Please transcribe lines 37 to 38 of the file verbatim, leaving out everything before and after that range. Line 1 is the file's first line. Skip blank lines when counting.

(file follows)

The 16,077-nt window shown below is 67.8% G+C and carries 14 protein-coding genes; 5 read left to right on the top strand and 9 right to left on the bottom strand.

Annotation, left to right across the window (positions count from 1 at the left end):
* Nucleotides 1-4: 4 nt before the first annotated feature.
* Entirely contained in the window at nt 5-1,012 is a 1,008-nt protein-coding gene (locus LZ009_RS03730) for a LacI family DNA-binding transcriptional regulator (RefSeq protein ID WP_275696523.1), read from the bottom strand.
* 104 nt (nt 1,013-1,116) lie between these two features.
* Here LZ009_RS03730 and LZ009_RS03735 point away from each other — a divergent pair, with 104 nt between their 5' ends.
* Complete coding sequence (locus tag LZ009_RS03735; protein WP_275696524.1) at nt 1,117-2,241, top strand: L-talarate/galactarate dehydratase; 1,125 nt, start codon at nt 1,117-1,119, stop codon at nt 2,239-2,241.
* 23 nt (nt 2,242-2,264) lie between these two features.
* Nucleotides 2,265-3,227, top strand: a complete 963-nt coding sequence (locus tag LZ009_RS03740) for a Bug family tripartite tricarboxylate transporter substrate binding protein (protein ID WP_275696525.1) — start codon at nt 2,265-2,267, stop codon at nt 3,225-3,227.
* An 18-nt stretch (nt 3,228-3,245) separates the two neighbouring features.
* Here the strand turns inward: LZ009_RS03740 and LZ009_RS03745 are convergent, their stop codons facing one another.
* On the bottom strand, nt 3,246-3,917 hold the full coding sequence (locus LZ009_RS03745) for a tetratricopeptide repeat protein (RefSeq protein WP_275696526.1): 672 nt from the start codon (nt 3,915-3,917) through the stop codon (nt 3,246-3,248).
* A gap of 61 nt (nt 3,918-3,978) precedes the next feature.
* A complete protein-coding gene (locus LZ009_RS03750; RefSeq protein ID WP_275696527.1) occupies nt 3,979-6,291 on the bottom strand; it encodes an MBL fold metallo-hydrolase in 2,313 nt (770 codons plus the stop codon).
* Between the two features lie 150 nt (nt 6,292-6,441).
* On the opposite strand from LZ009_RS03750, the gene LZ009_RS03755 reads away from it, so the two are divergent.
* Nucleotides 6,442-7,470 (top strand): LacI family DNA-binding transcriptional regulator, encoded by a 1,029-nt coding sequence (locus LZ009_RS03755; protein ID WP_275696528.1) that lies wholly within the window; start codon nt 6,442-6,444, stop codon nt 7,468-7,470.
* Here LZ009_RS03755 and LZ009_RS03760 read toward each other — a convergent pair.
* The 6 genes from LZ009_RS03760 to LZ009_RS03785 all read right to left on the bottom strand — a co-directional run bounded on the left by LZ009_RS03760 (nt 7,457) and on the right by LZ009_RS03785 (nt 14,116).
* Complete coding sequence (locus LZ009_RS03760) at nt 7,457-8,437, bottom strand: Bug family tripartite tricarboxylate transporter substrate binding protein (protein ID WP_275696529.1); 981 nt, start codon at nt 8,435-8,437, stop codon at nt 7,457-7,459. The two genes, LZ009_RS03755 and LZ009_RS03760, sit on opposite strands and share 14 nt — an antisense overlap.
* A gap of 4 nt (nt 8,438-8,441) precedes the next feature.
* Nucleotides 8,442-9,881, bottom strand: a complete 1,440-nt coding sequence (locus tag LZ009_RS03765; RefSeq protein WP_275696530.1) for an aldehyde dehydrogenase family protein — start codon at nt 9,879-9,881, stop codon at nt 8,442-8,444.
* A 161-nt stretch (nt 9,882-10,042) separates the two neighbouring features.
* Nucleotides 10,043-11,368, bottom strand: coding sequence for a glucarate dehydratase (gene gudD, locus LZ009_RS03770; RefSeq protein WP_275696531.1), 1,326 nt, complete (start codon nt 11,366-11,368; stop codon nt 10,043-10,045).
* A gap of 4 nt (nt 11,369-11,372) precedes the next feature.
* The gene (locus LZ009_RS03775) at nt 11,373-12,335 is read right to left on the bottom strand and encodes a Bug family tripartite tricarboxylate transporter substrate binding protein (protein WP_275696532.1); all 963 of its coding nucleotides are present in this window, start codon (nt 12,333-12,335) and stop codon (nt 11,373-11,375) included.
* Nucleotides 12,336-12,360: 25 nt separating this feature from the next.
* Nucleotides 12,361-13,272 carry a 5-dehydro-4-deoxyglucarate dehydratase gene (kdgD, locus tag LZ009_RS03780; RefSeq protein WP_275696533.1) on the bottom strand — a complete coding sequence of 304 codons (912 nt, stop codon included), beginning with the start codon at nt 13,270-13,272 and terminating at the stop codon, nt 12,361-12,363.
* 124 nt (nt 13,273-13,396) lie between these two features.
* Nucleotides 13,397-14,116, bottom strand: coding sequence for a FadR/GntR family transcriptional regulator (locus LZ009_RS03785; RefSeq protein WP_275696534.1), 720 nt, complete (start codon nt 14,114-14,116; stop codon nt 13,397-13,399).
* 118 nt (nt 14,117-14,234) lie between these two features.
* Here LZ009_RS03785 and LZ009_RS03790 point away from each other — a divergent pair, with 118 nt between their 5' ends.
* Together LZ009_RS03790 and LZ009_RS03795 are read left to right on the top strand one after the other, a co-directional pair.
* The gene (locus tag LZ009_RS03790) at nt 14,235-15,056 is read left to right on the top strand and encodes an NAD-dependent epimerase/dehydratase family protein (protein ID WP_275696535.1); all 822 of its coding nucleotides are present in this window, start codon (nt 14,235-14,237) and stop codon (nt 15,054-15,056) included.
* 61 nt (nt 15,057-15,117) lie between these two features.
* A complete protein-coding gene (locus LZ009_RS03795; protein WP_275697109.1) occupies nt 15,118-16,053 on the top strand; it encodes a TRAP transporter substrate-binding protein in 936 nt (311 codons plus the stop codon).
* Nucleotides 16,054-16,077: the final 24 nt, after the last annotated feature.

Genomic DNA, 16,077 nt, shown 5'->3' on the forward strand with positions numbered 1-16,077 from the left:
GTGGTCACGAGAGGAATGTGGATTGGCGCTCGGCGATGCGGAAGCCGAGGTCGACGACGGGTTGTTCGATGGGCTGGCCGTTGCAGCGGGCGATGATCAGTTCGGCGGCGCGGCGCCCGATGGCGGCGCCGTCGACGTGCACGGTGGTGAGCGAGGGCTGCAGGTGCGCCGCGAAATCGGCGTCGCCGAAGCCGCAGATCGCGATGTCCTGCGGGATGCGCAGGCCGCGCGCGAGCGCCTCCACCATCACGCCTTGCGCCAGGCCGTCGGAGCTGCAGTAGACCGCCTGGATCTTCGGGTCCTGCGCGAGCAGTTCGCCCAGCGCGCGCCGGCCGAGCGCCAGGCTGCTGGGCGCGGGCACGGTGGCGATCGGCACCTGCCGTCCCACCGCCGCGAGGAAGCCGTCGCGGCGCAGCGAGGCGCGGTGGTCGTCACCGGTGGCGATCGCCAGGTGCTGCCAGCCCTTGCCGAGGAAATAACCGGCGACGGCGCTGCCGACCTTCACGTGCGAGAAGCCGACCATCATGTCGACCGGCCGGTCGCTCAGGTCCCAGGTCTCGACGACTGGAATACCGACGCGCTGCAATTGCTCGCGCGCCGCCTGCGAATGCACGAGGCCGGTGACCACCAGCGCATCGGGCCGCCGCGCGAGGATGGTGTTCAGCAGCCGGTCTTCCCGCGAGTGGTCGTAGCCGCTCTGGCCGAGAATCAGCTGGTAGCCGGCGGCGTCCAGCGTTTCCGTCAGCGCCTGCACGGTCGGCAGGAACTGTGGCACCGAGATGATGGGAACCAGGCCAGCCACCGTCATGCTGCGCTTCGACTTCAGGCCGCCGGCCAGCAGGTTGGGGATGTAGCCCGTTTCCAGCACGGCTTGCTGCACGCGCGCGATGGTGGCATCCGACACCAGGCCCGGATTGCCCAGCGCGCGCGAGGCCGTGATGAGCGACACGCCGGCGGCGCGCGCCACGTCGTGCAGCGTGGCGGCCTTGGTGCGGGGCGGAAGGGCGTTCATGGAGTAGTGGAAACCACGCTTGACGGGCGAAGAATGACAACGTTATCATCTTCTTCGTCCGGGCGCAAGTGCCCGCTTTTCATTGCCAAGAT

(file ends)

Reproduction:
* Nucleotides 16,054-16,077: the final 24 nt, after the last annotated feature.

Genomic DNA, 16,077 nt, shown 5'->3' on the forward strand with positions numbered 1-16,077 from the left: